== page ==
I’ve been with my boyfriend for almost three years, so I feel like I’m starting to get the hang of this whole relationship thing. We’re getting to the point in our lives when we think about the future: next career steps, perhaps engagement, marriage and, eventually, a family.
It can be daunting, but we’re in it for the long haul.
No one is an expert when it comes to creating satisfactory relationships, but if anyone can prove their ability, it’s a couple that has survived decades of marriage together.
My first thought was, of course, my grandparents. My grandfather died last year just before their 60th wedding anniversary, but my stoic grandmother was willing to drop a few morsels of wisdom for me. “It wasn’t always beautiful, we had our ups and downs,” she wrote to me in a messaging app.
“Well, most of the time we liked and enjoyed each other.”
Conflict is the most difficult part of any relationship. My grandparents found a method that worked for them. “We had long silent stretches, finally hit on writing to each other. It made saying how we felt easier and less defensive. And reading with a less defensive posture.”
My grandma still has a framed letter from my grandpa in her bedroom from some forgotten anniversary or holiday. He wrote notes to her often, and she now loves reading them for the memories.
I also sat down with some long-wed locals, Jim and Beth Weldy, to get some relationship advice and see if I’m on the right track in my own relationship.
The Weldys emanate love for each other with every small movement and titter of laughter. Jim Weldy makes a pun, causing Beth to giggle. Beth Weldy emphasizes points in her stories with gentle pats on Jim’s forearm. They lean in towards each other almost unconsciously as they speak, their knees close together under the table as they sip hot cocoa.
“If a hug doesn’t last twenty seconds, it isn’t a real hug,” Jim says. “You need to relax into it.”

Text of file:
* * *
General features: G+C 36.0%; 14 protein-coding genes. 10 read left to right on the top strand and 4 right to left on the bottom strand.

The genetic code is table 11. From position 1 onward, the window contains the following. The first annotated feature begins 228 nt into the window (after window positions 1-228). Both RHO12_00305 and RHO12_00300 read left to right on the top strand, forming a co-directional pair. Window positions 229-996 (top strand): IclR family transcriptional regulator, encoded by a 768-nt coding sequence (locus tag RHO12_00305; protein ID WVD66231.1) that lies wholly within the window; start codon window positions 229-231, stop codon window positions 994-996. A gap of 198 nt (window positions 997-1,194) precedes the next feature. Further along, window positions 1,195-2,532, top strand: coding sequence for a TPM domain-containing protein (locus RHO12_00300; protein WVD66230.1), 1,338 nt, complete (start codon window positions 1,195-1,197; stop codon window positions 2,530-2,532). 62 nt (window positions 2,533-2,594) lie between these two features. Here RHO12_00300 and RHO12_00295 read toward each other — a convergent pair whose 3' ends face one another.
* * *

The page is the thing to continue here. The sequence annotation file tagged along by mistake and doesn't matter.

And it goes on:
Every morning starts with such a hug for the Weldys.
There’s a simple sweetness to their relationship that lightens the mood around them. But it wasn’t always so easy. The Weldys married in 1967 after less than a year of dating, though they’d been friends for years beforehand.
“The first nine months were not good,” Beth says. “We thought we should become married people, and we kind of lost our friendship.”
“We each had an image of what a marriage should be and it didn’t fit either one of us,” Jim says. “It didn’t fit our relationship.”
After nine months of misery and a slowly boiling conflict, “we got angry with each other,” Beth says. “We began to realize that we needed to start over.”
“We’re not going to be married; we’re going to be friends again,” she says, recalling their early difficulties. They stayed married and committed, but that shift in thinking almost instantly fixed their marriage.
“He is my best friend. My very best friend,” Beth Weldy says, and that’s why they work so well together. “He’s a punner, if you haven’t picked up on that yet. There are times when I say, ‘Enough, enough, just stop.’ But yes, we laugh a lot.”
And Jim Weldy proves her right when we start talking about her love of quilting. “If she’s been quilting too long, I have to needle her to get her to stop. Ba-dum-tsh.”
I asked them if their marriage was always as happy as it seems now, and they said that they’ve had difficult periods in the past, but retirement is bliss.
“There were times when we got into a rut or a routine, and we would realize that,” Beth says. “So we’re going to do something different. And we’d go somewhere, somewhere different — we’re going to have an adventure.”
So keep things fresh. But what other advice do the Weldys have for a young couple trying to make their way in the world?
“Be kind to each other,” Jim Weldy says. That, and communicate. “You have to be considerate of each other all the time,” Jim says. “Not some of the time; all the time.”
“We disagree on lots of things. We’re two independent people, and it’s okay,” Beth Weldy says. “Once in a while, a disagreement will lead to an argument, but it’s not personal.”
And you can’t forget about physical touch. “Sometimes you don’t have to use words when you’ve had a disagreement. You just look at each other and you hug,” she says.
Those 20-second hugs Jim mentioned are key. “That hug in the morning is probably one of the most important things in our relationship,” Beth says. “Touching is, I think, one of the most important things that a human being needs.”
Luckily, they think I’m on the right track. My partner and I write notes to each other. Our conflicts aren’t personal; they’re about courses of action (and they often end in hugs). We give each other small gifts — flowers or chocolates, and once or twice a notebook of handwritten love notes.
And Beth Weldy sees hope in the future for other young people, as well.
“The young people that I see today, I’m very proud of them because they are more open and honest in their relationships than we were at our ages,” she says. “Society allows that, and they didn’t allow that back then. But I do like when young people show that they like each other and are affectionate with each other — that they like to hold hands, that they like to be touched. That’s important.”